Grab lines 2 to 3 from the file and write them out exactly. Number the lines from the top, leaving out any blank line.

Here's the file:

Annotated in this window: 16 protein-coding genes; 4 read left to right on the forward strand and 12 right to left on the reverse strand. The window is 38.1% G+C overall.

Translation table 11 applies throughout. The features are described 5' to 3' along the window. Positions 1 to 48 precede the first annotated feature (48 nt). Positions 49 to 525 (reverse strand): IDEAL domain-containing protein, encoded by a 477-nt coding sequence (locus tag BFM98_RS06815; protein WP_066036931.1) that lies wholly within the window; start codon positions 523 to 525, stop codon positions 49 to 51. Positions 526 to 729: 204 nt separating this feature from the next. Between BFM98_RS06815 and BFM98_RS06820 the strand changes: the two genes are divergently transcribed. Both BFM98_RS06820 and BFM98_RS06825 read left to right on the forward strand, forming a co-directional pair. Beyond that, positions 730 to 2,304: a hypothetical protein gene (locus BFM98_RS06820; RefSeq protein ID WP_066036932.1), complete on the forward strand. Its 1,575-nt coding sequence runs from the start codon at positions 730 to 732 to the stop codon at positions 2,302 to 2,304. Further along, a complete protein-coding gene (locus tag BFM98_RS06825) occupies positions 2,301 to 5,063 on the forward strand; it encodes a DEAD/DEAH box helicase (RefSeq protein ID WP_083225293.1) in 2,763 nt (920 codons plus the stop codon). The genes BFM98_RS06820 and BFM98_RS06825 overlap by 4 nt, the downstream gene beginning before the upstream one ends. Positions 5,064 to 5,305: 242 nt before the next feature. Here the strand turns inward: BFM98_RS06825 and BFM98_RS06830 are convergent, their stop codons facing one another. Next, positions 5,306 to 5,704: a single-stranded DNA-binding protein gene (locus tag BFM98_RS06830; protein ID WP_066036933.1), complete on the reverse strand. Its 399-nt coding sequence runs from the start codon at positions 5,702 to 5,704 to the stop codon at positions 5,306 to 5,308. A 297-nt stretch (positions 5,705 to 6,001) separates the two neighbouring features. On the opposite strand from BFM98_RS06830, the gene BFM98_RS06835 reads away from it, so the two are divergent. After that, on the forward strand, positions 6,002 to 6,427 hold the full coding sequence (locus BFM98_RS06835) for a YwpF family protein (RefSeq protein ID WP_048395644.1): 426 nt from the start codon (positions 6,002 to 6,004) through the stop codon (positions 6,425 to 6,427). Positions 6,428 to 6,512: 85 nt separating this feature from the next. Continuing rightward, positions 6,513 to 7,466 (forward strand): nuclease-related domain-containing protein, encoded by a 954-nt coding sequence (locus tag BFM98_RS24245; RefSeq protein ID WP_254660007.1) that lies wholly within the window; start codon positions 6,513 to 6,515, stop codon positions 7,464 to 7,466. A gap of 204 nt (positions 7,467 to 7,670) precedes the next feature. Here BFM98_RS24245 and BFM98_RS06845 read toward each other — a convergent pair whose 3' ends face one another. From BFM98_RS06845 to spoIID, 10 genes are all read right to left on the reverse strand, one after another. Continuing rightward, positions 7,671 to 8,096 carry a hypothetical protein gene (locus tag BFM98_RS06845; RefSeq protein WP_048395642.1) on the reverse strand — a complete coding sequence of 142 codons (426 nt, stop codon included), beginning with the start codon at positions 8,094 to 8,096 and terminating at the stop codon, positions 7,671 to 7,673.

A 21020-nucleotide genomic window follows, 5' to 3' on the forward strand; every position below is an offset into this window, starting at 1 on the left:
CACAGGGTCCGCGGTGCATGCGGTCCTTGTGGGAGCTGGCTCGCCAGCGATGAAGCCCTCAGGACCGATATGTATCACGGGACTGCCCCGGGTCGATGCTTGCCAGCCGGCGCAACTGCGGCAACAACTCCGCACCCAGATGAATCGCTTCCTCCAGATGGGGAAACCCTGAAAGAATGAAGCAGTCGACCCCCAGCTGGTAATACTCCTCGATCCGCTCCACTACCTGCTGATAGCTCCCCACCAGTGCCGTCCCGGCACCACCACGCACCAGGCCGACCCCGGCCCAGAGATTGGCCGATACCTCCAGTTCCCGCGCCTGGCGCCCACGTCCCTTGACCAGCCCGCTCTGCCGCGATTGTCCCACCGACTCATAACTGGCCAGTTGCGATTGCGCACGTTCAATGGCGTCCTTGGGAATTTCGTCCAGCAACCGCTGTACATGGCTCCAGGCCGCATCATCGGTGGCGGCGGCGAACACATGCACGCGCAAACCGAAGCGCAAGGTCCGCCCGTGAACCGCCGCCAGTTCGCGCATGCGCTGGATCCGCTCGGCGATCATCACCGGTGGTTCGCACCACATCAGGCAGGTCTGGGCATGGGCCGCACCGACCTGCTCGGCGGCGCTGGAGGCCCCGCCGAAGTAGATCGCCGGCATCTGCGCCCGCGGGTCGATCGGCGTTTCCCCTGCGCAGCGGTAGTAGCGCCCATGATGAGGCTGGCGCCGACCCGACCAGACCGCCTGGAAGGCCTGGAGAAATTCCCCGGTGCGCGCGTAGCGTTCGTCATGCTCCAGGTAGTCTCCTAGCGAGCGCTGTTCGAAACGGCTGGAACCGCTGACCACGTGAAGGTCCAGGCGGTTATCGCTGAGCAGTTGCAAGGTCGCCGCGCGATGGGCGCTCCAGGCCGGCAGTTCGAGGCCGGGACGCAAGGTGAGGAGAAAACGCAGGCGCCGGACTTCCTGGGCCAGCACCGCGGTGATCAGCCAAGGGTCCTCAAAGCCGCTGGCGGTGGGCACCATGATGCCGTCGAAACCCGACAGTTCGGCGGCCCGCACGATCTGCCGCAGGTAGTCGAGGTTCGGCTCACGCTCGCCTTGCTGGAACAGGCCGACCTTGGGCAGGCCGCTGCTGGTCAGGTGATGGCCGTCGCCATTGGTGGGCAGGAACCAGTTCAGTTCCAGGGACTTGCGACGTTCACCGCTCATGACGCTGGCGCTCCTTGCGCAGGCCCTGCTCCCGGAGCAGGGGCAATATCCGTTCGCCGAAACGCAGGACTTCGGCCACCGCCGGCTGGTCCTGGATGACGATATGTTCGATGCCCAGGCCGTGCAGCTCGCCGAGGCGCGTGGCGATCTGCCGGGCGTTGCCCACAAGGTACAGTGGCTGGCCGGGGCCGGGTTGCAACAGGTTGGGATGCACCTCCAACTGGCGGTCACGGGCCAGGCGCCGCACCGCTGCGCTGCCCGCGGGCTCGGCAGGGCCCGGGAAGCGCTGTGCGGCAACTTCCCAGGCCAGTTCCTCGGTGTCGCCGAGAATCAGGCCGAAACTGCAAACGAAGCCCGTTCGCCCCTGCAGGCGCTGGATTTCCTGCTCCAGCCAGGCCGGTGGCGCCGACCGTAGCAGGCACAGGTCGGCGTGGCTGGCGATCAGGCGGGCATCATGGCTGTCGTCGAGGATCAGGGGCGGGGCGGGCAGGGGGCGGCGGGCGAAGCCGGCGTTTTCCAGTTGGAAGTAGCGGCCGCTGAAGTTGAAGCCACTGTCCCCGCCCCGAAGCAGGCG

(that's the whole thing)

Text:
Translation table 11 applies throughout. The features are described 5' to 3' along the window. Positions 1 to 48 precede the first annotated feature (48 nt). Positions 49 to 525 (reverse strand): IDEAL domain-containing protein, encoded by a 477-nt coding sequence (locus tag BFM98_RS06815; protein WP_066036931.1) that lies wholly within the window; start codon positions 523 to 525, stop codon positions 49 to 51. Positions 526 to 729: 204 nt separating this feature from the next. Between BFM98_RS06815 and BFM98_RS06820 the strand changes: the two genes are divergently transcribed. Both BFM98_RS06820 and BFM98_RS06825 read left to right on the forward strand, forming a co-directional pair. Beyond that, positions 730 to 2,304: a hypothetical protein gene (locus BFM98_RS06820; RefSeq protein ID WP_066036932.1), complete on the forward strand. Its 1,575-nt coding sequence runs from the start codon at positions 730 to 732 to the stop codon at positions 2,302 to 2,304. Further along, a complete protein-coding gene (locus tag BFM98_RS06825) occupies positions 2,301 to 5,063 on the forward strand; it encodes a DEAD/DEAH box helicase (RefSeq protein ID WP_083225293.1) in 2,763 nt (920 codons plus the stop codon). The genes BFM98_RS06820 and BFM98_RS06825 overlap by 4 nt, the downstream gene beginning before the upstream one ends. Positions 5,064 to 5,305: 242 nt before the next feature. Here the strand turns inward: BFM98_RS06825 and BFM98_RS06830 are convergent, their stop codons facing one another. Next, positions 5,306 to 5,704: a single-stranded DNA-binding protein gene (locus tag BFM98_RS06830; protein ID WP_066036933.1), complete on the reverse strand. Its 399-nt coding sequence runs from the start codon at positions 5,702 to 5,704 to the stop codon at positions 5,306 to 5,308. A 297-nt stretch (positions 5,705 to 6,001) separates the two neighbouring features. On the opposite strand from BFM98_RS06830, the gene BFM98_RS06835 reads away from it, so the two are divergent. After that, on the forward strand, positions 6,002 to 6,427 hold the full coding sequence (locus BFM98_RS06835) for a YwpF family protein (RefSeq protein ID WP_048395644.1): 426 nt from the start codon (positions 6,002 to 6,004) through the stop codon (positions 6,425 to 6,427). Positions 6,428 to 6,512: 85 nt separating this feature from the next. Continuing rightward, positions 6,513 to 7,466 (forward strand): nuclease-related domain-containing protein, encoded by a 954-nt coding sequence (locus tag BFM98_RS24245; RefSeq protein ID WP_254660007.1) that lies wholly within the window; start codon positions 6,513 to 6,515, stop codon positions 7,464 to 7,466. A gap of 204 nt (positions 7,467 to 7,670) precedes the next feature. Here BFM98_RS24245 and BFM98_RS06845 read toward each other — a convergent pair whose 3' ends face one another. From BFM98_RS06845 to spoIID, 10 genes are all read right to left on the reverse strand, one after another. Continuing rightward, positions 7,671 to 8,096 carry a hypothetical protein gene (locus tag BFM98_RS06845; RefSeq protein WP_048395642.1) on the reverse strand — a complete coding sequence of 142 codons (426 nt, stop codon included), beginning with the start codon at positions 8,094 to 8,096 and terminating at the stop codon, positions 7,671 to 7,673.

A 21020-nucleotide genomic window follows, 5' to 3' on the forward strand; every position below is an offset into this window, starting at 1 on the left: